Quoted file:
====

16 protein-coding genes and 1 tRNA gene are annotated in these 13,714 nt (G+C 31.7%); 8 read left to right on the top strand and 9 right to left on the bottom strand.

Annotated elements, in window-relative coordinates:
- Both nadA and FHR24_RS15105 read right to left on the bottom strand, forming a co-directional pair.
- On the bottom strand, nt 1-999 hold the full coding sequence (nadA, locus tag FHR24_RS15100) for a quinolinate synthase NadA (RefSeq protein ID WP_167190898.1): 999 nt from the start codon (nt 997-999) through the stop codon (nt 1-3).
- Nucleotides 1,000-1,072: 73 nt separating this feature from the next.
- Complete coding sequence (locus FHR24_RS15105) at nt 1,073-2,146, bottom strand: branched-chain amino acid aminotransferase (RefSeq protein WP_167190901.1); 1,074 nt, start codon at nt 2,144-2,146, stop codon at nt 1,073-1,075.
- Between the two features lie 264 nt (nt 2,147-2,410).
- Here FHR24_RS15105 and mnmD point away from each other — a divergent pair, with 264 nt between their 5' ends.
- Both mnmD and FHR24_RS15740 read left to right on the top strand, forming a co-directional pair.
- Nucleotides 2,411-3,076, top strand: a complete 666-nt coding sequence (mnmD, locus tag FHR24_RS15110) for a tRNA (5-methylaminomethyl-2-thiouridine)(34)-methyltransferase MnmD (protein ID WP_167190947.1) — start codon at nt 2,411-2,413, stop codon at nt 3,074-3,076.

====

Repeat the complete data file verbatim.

16 protein-coding genes and 1 tRNA gene are annotated in these 13,714 nt (G+C 31.7%); 8 read left to right on the top strand and 9 right to left on the bottom strand.

Annotated elements, in window-relative coordinates:
- Both nadA and FHR24_RS15105 read right to left on the bottom strand, forming a co-directional pair.
- On the bottom strand, nt 1-999 hold the full coding sequence (nadA, locus tag FHR24_RS15100) for a quinolinate synthase NadA (RefSeq protein ID WP_167190898.1): 999 nt from the start codon (nt 997-999) through the stop codon (nt 1-3).
- Nucleotides 1,000-1,072: 73 nt separating this feature from the next.
- Complete coding sequence (locus FHR24_RS15105) at nt 1,073-2,146, bottom strand: branched-chain amino acid aminotransferase (RefSeq protein WP_167190901.1); 1,074 nt, start codon at nt 2,144-2,146, stop codon at nt 1,073-1,075.
- Between the two features lie 264 nt (nt 2,147-2,410).
- Here FHR24_RS15105 and mnmD point away from each other — a divergent pair, with 264 nt between their 5' ends.
- Both mnmD and FHR24_RS15740 read left to right on the top strand, forming a co-directional pair.
- Nucleotides 2,411-3,076, top strand: a complete 666-nt coding sequence (mnmD, locus tag FHR24_RS15110) for a tRNA (5-methylaminomethyl-2-thiouridine)(34)-methyltransferase MnmD (protein ID WP_167190947.1) — start codon at nt 2,411-2,413, stop codon at nt 3,074-3,076.